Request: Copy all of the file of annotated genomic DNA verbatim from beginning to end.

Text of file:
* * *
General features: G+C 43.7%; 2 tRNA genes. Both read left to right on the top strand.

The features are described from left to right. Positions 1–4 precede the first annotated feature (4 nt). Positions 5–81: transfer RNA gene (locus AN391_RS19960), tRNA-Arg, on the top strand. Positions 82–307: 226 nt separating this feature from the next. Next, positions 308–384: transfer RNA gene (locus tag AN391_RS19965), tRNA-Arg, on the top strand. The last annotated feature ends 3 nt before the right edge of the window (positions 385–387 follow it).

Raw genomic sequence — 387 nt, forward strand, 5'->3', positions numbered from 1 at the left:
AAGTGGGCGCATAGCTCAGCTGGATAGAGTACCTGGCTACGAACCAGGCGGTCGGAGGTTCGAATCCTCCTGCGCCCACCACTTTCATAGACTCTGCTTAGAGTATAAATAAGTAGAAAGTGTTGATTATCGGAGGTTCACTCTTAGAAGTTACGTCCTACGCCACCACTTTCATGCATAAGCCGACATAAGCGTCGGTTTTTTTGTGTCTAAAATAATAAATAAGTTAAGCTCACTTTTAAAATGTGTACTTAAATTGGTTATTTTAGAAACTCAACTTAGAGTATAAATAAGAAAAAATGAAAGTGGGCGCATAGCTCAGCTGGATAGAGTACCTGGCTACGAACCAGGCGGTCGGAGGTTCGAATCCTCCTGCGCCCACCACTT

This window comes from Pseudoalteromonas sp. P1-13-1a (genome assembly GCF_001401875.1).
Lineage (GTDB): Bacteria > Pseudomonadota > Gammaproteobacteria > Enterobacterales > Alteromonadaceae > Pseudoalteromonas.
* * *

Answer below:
General features: G+C 43.7%; 2 tRNA genes. Both read left to right on the top strand.

The features are described from left to right. Positions 1–4 precede the first annotated feature (4 nt). Positions 5–81: transfer RNA gene (locus AN391_RS19960), tRNA-Arg, on the top strand. Positions 82–307: 226 nt separating this feature from the next. Next, positions 308–384: transfer RNA gene (locus tag AN391_RS19965), tRNA-Arg, on the top strand. The last annotated feature ends 3 nt before the right edge of the window (positions 385–387 follow it).

Raw genomic sequence — 387 nt, forward strand, 5'->3', positions numbered from 1 at the left:
AAGTGGGCGCATAGCTCAGCTGGATAGAGTACCTGGCTACGAACCAGGCGGTCGGAGGTTCGAATCCTCCTGCGCCCACCACTTTCATAGACTCTGCTTAGAGTATAAATAAGTAGAAAGTGTTGATTATCGGAGGTTCACTCTTAGAAGTTACGTCCTACGCCACCACTTTCATGCATAAGCCGACATAAGCGTCGGTTTTTTTGTGTCTAAAATAATAAATAAGTTAAGCTCACTTTTAAAATGTGTACTTAAATTGGTTATTTTAGAAACTCAACTTAGAGTATAAATAAGAAAAAATGAAAGTGGGCGCATAGCTCAGCTGGATAGAGTACCTGGCTACGAACCAGGCGGTCGGAGGTTCGAATCCTCCTGCGCCCACCACTT

This window comes from Pseudoalteromonas sp. P1-13-1a (genome assembly GCF_001401875.1).
Lineage (GTDB): Bacteria > Pseudomonadota > Gammaproteobacteria > Enterobacterales > Alteromonadaceae > Pseudoalteromonas.